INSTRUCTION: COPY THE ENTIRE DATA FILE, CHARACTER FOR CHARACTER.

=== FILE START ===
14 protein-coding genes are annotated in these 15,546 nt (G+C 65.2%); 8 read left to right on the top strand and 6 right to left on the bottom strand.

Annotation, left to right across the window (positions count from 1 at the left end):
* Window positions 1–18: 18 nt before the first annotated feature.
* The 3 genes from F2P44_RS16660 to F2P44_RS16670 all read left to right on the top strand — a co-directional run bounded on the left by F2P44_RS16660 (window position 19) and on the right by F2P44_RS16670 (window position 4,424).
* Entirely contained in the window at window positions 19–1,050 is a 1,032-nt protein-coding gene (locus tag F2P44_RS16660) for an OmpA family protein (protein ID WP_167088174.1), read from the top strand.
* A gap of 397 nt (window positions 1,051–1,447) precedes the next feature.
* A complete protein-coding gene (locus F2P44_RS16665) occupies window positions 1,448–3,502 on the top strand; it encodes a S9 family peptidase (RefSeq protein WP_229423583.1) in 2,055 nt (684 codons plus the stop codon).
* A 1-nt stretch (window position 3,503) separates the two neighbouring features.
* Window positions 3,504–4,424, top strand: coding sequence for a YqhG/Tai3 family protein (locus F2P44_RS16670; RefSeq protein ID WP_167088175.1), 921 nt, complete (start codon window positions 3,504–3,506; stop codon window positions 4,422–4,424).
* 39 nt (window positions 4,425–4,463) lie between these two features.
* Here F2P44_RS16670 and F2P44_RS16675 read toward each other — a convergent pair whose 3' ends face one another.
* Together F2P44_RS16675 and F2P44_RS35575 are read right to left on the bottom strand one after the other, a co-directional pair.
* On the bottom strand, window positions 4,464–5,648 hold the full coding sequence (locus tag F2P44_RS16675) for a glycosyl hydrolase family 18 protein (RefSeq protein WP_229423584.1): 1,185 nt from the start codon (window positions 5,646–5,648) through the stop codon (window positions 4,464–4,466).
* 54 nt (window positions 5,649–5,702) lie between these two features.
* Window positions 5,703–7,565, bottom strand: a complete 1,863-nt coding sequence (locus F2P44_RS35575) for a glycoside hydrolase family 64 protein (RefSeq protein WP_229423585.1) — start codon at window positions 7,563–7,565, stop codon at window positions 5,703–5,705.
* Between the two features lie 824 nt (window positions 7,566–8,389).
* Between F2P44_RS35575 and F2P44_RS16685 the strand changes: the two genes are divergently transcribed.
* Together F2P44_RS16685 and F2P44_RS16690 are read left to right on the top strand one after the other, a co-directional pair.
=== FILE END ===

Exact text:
14 protein-coding genes are annotated in these 15,546 nt (G+C 65.2%); 8 read left to right on the top strand and 6 right to left on the bottom strand.

Annotation, left to right across the window (positions count from 1 at the left end):
* Window positions 1–18: 18 nt before the first annotated feature.
* The 3 genes from F2P44_RS16660 to F2P44_RS16670 all read left to right on the top strand — a co-directional run bounded on the left by F2P44_RS16660 (window position 19) and on the right by F2P44_RS16670 (window position 4,424).
* Entirely contained in the window at window positions 19–1,050 is a 1,032-nt protein-coding gene (locus tag F2P44_RS16660) for an OmpA family protein (protein ID WP_167088174.1), read from the top strand.
* A gap of 397 nt (window positions 1,051–1,447) precedes the next feature.
* A complete protein-coding gene (locus F2P44_RS16665) occupies window positions 1,448–3,502 on the top strand; it encodes a S9 family peptidase (RefSeq protein WP_229423583.1) in 2,055 nt (684 codons plus the stop codon).
* A 1-nt stretch (window position 3,503) separates the two neighbouring features.
* Window positions 3,504–4,424, top strand: coding sequence for a YqhG/Tai3 family protein (locus F2P44_RS16670; RefSeq protein ID WP_167088175.1), 921 nt, complete (start codon window positions 3,504–3,506; stop codon window positions 4,422–4,424).
* 39 nt (window positions 4,425–4,463) lie between these two features.
* Here F2P44_RS16670 and F2P44_RS16675 read toward each other — a convergent pair whose 3' ends face one another.
* Together F2P44_RS16675 and F2P44_RS35575 are read right to left on the bottom strand one after the other, a co-directional pair.
* On the bottom strand, window positions 4,464–5,648 hold the full coding sequence (locus tag F2P44_RS16675) for a glycosyl hydrolase family 18 protein (RefSeq protein WP_229423584.1): 1,185 nt from the start codon (window positions 5,646–5,648) through the stop codon (window positions 4,464–4,466).
* 54 nt (window positions 5,649–5,702) lie between these two features.
* Window positions 5,703–7,565, bottom strand: a complete 1,863-nt coding sequence (locus F2P44_RS35575) for a glycoside hydrolase family 64 protein (RefSeq protein WP_229423585.1) — start codon at window positions 7,563–7,565, stop codon at window positions 5,703–5,705.
* Between the two features lie 824 nt (window positions 7,566–8,389).
* Between F2P44_RS35575 and F2P44_RS16685 the strand changes: the two genes are divergently transcribed.
* Together F2P44_RS16685 and F2P44_RS16690 are read left to right on the top strand one after the other, a co-directional pair.